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South African training pushes Tom to his limits

Continuing his exclusive column for Sevenoaks Sport & Wellbeing magazine, Kemsing’s very own world record holder and Olympic athlete, Tom Bosworth, joins us once again to talk about his training in South Africa ahead of this year’s Olympics in Tokyo.

As you’re reading this it’s already February, but it’s mid-January as I’m writing this. That still means it’s the Olympic year and we’re edging closer to the Games and my race on August 6th in Japan.

My Olympic race distance is 20km, so just short of half a marathon and that means the majority of my training is geared to that distance and, despite competing over shorter distances on the track, all 20k’s tend to be on the road.

I opened my indoor season at the start of January in the England Indoor Championships and took gold over 3000m in a time of 11mins 18seconds.
I actually hold the world record for the 3000m indoors and outdoors. I set the indoor record back in 2018 in Glasgow in a much faster time of 10:30. Thankfully i didn’t need to hit those speeds to win, as I’d come down with a cold.

Having celebrated Christmas and new year back home in Sevenoaks and having put away over 600km throughout December and early January I was able to fully relax and enjoy Christmas. I’ll whisper it quietly, but everything is going very well so far.

I’m a few weeks into my winter training camp in the heat of South Africa. I’ve spent the previous four January’s in the town of Potchefstroom and it’s become a second home.

I have medical and full coaching support, so hopefully I can continue the big mileage I’ve been doing. I’ve been averaging over 100km every six days for the last couple of months and with this support I hope to utilise my time away.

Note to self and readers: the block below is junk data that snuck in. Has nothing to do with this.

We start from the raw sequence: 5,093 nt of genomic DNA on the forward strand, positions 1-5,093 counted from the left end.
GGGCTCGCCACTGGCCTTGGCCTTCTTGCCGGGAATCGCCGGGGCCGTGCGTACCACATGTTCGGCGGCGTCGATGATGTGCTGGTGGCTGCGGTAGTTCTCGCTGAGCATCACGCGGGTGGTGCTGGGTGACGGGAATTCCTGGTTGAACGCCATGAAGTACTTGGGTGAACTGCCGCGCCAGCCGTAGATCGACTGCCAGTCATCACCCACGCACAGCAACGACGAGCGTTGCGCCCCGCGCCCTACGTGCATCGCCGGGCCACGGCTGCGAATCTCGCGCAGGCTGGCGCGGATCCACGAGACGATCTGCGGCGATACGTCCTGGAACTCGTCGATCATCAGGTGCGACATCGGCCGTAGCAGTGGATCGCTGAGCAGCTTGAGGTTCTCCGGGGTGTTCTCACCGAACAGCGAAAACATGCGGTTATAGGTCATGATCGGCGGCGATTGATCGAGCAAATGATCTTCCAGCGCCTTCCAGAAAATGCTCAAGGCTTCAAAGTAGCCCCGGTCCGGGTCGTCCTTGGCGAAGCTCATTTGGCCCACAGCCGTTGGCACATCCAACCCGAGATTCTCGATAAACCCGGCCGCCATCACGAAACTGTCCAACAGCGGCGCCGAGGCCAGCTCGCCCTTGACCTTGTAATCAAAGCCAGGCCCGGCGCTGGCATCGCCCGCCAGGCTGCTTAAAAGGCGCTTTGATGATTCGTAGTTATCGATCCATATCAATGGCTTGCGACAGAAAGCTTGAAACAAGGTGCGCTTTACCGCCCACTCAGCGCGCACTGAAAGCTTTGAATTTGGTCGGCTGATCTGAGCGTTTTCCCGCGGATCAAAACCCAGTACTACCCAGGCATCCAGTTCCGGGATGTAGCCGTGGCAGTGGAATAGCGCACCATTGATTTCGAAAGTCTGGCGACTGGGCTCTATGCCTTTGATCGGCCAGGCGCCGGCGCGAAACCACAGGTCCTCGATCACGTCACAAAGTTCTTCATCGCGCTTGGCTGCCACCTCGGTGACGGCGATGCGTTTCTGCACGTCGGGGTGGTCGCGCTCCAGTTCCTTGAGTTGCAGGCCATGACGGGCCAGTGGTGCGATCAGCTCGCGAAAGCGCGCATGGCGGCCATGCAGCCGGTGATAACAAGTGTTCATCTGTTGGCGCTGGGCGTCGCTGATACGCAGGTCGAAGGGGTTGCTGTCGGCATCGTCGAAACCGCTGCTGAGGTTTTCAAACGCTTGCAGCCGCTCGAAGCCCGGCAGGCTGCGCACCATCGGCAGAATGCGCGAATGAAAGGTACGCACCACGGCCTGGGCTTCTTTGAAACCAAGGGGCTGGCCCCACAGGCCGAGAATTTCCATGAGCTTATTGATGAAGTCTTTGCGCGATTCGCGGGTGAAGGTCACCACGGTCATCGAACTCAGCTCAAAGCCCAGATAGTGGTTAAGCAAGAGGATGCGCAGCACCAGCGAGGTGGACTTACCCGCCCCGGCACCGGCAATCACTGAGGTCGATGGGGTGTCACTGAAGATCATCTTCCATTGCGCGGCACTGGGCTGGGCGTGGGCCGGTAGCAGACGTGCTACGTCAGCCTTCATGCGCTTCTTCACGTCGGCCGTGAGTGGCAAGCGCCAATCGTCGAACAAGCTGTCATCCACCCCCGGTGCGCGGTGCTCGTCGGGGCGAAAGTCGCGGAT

It also means though, yet again, I missed out on my birthday which was on the 17th. However, with this year being my 30th, I decided to delay my trip out to South Africa and celebrate an early birthday with all my family and friends.

Tom celebrates his 30th birthday with his partner Harry (right) and friends.

It’s incredibly hot and at a minimum height to be classed as altitude training, so it should put me in good shape ahead of the British Indoor Championships in Glasgow on 23rd February.

The miles have been hard, but I’ve managed to keep the quality from before Christmas and increase the mileage. I’m also now sleeping at over 2400m, in an altitude tent. It’s not the nicest experience, but you get used to it. I’ll be spending most nights in this now until the Olympics.

The reason we sleep high, it makes it that little harder to recover, making your body that little more efficient over time.

But if you’re tired, sick or training starts to get affected we take some time out to make sure we are fully recovered before spending any more time in the tent.

Altitude training can be brilliant to get you fitter than you usually can be, however, it can quickly become a negative effect if you’re pushing your body too hard. I’ve spent the best part of ten years learning how to use altitude best in my training, so I believe me and my coach now have it mastered and should avoid too much fatigue!

I’ll leave you to your day now, I’m probably out on a dusty South African road as you’re reading this, putting away the miles, aiming to make Sevenoaks and the whole country proud come this summer and the Olympic Games.

Thanks for taking the time out of your day to catch up with my journey. You can keep up with my day to day goings on through my social media channels, I can be found @TomBosworth on most platforms or if you’re interested in supporting me through sponsorship or a visit to your place
or work or school, head to my new website at



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